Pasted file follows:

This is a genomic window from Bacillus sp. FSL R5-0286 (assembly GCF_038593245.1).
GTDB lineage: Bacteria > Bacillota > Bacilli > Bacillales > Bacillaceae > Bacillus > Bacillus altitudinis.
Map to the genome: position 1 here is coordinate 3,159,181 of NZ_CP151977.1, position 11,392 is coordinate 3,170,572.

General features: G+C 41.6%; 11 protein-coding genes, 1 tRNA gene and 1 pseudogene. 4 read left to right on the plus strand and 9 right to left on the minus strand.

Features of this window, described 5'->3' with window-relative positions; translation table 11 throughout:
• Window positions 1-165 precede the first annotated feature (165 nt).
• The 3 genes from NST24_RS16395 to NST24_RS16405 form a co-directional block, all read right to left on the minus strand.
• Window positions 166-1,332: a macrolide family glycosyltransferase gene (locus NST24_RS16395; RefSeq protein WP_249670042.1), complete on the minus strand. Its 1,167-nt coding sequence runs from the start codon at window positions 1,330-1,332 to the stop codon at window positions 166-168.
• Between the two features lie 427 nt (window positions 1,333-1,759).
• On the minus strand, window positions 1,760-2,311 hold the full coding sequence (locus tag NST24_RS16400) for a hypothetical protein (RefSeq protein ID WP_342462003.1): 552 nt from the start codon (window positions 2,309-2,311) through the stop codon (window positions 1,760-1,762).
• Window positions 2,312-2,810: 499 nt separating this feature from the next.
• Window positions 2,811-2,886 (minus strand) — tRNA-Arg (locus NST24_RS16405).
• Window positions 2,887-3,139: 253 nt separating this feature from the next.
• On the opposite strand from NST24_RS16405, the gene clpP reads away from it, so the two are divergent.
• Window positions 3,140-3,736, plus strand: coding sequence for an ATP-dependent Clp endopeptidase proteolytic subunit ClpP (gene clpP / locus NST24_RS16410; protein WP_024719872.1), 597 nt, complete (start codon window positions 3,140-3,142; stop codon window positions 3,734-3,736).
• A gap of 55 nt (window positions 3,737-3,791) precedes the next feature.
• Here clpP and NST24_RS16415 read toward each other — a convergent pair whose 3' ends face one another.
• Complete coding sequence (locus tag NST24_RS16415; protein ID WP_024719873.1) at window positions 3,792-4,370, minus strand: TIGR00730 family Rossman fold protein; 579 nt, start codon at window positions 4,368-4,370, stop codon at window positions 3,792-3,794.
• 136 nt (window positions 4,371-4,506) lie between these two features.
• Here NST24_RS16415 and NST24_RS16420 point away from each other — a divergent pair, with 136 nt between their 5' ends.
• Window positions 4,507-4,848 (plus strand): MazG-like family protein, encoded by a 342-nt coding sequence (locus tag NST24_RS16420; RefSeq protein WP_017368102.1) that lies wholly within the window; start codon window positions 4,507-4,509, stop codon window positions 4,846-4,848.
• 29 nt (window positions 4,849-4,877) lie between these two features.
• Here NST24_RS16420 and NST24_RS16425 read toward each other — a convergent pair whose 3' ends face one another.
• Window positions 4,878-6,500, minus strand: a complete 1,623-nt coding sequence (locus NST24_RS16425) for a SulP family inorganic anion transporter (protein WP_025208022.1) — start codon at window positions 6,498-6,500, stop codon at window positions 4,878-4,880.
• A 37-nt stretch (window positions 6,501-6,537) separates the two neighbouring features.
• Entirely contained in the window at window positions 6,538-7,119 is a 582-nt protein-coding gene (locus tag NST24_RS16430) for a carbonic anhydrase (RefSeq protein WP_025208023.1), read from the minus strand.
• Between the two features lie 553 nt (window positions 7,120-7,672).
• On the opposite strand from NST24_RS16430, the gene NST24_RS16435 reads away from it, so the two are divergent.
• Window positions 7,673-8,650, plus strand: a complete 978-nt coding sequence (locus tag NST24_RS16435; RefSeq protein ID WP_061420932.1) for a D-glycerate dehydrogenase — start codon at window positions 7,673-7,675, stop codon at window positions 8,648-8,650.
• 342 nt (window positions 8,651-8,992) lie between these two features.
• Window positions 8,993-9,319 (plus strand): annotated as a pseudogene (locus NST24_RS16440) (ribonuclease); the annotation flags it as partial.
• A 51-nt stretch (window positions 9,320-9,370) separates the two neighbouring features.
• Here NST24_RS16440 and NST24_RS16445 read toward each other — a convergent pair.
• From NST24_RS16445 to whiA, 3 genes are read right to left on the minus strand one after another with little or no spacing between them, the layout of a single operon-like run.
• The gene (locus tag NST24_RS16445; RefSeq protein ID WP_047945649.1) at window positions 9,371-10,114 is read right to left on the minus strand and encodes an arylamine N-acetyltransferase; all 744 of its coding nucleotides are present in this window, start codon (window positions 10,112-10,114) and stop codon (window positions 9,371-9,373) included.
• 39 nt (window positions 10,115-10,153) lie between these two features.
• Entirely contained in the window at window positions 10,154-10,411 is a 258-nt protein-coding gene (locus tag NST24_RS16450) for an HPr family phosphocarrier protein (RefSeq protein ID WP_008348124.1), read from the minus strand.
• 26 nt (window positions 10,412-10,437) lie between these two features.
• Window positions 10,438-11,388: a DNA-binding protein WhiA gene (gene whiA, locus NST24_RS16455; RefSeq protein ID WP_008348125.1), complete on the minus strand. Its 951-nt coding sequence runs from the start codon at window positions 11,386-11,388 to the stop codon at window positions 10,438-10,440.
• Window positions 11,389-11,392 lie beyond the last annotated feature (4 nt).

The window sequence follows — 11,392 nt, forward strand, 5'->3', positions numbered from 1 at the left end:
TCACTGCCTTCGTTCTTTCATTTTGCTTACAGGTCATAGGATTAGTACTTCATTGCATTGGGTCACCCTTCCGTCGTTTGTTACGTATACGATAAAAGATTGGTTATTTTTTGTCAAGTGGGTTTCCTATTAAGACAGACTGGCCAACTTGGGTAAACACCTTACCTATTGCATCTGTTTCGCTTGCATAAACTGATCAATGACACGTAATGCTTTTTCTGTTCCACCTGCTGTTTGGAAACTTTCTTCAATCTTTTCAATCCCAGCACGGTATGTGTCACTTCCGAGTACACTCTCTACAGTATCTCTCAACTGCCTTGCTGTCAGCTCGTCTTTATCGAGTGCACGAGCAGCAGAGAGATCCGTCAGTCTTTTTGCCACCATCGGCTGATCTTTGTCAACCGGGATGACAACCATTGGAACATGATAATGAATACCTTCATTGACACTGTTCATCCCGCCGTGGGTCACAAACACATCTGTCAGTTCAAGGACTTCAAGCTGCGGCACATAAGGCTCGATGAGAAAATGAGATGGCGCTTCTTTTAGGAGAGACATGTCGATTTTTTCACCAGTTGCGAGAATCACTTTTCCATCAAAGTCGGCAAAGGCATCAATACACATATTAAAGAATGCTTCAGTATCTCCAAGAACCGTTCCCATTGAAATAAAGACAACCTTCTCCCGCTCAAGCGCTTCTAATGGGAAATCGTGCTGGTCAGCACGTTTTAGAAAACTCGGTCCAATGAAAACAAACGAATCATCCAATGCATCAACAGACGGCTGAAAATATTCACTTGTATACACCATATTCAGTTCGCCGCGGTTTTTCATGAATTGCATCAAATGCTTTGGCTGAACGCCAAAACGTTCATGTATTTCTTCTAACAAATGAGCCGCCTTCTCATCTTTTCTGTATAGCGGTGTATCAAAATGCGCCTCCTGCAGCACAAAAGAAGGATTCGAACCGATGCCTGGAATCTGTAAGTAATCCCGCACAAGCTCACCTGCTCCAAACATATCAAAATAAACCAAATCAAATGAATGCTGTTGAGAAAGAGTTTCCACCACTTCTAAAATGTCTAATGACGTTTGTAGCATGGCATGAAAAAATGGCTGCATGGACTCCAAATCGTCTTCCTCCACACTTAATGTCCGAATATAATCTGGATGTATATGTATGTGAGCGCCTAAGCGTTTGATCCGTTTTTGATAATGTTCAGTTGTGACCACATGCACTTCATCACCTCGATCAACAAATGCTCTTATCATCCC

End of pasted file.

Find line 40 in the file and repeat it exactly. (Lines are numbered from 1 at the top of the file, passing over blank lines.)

• Window positions 11,389-11,392 lie beyond the last annotated feature (4 nt).